I had plenty of time to catch up on all sorts of other things while my machine was away. I read most of my 4th ed. Harriet Hargrave's Heirloom Machine Quilting. I'm taking notes and highlighting and am hoping I've got myself prepared to finish up these projects I've been working on.
And, I spent time attaching #1 nickle plated steel curved safety pins into these handy Quilter's Delight pin covers.
I was able to purchase the pins at Wal-Mart. The pin covers and the Kwik Klips tool I purchased at Joann's with 50% coupons. I think it took well over an hour to attach all these. I believe I have about 300 pins here and hope that will baste any project I've got plans for quilting.
But, on Friday my sewing machine called to me, "Let's sew!" After taking last week off I was anxious to get back to my next quilt project that I was ready to start.
This is the Table Runner as pictured:
I wanted to stick as close as possible to the color scheme as the layout given. It just makes it alot easier when following the instructions and the color coding in the book.
Here are my fabric selections:
Which means that when I measured after sewing and pressing, my seams to outer edge were over the line a smidge rather than on the short side! So, I ordered more thread. I'm convinced it is worth the extra couple of dollars per cone. However, after adding a couple different colors to my cart at Harriet's Treadle, I found that the shipping was based on $ rather than weight or what could fit in a priority shipping box. So, I googled and found Presencia Thread here. And, their shipping was a flat $4.95. Sorry Harriet. Didn't figure I wanted to pay $19 shipping when I could get more thread for that.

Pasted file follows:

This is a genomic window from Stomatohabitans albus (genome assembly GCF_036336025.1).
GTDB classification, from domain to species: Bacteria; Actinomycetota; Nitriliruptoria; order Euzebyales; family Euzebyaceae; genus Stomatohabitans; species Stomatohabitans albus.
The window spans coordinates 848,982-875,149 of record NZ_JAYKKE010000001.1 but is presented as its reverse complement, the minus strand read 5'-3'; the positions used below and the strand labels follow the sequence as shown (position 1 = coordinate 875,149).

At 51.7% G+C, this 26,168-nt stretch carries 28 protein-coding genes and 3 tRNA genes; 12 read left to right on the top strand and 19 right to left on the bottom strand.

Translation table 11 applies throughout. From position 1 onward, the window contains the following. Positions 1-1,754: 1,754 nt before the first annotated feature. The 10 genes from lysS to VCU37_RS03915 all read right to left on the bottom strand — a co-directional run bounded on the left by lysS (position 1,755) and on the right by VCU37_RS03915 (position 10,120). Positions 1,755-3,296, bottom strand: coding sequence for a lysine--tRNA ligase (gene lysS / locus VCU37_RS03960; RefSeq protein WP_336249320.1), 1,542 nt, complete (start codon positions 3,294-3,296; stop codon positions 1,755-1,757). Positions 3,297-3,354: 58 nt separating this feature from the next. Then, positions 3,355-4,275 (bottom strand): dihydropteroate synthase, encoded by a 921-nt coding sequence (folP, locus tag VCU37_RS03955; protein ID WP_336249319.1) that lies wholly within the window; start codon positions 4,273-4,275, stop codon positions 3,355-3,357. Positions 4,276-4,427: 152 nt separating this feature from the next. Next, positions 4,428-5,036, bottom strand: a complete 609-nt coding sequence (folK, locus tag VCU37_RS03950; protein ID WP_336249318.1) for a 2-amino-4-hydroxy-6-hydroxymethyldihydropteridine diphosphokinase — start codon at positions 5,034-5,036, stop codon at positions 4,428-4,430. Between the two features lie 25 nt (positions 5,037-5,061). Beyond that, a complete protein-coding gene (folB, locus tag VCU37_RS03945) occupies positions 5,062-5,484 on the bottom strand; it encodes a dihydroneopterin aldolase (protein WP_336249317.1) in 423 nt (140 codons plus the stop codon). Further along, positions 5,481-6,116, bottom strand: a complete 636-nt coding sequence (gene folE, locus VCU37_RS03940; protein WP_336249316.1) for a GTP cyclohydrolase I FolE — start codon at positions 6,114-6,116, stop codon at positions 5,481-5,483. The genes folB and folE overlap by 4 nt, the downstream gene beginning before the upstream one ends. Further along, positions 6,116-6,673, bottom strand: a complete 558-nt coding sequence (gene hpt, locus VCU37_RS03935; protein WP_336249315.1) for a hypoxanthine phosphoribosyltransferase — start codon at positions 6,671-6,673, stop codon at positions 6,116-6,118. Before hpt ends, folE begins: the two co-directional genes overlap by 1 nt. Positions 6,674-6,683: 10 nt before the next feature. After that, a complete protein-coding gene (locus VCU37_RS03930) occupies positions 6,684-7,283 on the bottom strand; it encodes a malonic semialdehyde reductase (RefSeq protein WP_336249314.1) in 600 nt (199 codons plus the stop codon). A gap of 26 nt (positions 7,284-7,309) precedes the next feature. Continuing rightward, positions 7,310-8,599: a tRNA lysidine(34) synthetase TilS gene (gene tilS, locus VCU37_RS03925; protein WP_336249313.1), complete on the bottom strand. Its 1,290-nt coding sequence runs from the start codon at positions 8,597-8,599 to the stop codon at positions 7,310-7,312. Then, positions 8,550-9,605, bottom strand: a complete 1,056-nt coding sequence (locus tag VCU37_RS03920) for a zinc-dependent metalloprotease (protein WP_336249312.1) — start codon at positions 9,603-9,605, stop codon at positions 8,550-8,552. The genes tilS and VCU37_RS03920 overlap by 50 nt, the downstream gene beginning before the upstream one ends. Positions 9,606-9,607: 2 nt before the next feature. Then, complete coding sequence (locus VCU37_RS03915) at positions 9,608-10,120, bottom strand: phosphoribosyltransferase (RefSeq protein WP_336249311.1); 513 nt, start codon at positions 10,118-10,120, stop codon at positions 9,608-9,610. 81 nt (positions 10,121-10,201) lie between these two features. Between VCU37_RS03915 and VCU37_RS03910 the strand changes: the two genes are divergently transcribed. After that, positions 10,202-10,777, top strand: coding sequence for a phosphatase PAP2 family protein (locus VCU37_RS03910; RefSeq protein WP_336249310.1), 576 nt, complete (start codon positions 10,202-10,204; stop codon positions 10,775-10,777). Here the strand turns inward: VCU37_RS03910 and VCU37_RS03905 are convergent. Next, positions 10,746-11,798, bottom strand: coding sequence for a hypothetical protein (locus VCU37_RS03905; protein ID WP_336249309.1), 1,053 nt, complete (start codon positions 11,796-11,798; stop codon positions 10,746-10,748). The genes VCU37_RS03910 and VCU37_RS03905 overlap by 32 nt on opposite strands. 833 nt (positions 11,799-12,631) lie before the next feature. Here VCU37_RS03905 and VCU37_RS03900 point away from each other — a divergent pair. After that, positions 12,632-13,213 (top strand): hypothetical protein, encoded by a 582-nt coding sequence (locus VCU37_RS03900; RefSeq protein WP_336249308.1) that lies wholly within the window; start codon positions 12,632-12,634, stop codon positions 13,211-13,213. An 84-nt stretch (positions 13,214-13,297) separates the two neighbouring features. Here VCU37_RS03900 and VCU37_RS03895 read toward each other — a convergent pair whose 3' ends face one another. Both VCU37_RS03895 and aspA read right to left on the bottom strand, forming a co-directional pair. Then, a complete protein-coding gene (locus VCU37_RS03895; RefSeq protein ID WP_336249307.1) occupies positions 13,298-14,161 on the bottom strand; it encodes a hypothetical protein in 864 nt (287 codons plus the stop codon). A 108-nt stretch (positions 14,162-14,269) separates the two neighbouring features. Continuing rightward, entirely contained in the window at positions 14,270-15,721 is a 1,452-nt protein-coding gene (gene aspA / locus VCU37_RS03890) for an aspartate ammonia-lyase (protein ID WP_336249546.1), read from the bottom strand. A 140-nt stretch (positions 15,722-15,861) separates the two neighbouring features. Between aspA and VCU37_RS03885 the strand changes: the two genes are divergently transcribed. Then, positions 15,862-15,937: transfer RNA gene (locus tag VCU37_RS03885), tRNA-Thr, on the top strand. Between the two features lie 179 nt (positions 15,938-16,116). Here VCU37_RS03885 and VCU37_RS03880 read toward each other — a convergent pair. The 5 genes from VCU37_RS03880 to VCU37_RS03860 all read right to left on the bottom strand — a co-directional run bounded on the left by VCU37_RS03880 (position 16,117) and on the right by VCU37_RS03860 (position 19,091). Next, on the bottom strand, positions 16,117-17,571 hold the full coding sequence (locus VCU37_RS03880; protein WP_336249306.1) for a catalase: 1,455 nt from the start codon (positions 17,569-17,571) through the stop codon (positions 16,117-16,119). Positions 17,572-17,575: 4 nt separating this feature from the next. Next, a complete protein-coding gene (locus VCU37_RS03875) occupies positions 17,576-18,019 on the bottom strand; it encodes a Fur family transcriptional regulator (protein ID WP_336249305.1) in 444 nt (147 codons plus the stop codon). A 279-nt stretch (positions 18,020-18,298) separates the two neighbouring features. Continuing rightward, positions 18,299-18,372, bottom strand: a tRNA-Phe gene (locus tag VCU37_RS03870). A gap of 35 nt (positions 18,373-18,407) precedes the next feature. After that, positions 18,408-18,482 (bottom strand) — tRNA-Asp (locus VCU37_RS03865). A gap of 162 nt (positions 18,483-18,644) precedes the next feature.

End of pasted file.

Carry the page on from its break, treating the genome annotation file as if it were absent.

All strips get cut at the same 1 3/4". This time I cut my entire strips rather than only the specified number required. I will plan to use them for placemats or practice squares in the quilting process. I realized after the last project that I've got partial strips from all my projects and wonder why I didn't make extra squares. Scrap strip sets are just odd.
My process had to change for this, and I think we probably could have used a little explaination as to how to press a seam open. Now, that may sound a little obvious to some, but really, how to you get the seam on the front to lay flat if you are not using the iron to guide along the 1/4" seams on the back? I decided to lay the pieces back side up, use my finger to finger press the seams open, then press that side, then turn them over and press flat. Then, starch. Please comment below if you have a preferred way of pressing open seams.
Each time I add a strip to the block I recheck my measurements to be sure I'm still accurate.
After adding 4th strip to block I came up with this.
Now, reading the directions for assembly, I find a picture of a 6x6 layout! My first questions was, "WHAT?" that's not a Table Runner! Then as I read, I see that we are given an option as to how we want to assemble this one. So, here are my choices:
Then here is another layout choice:
Feel free to leave your comments!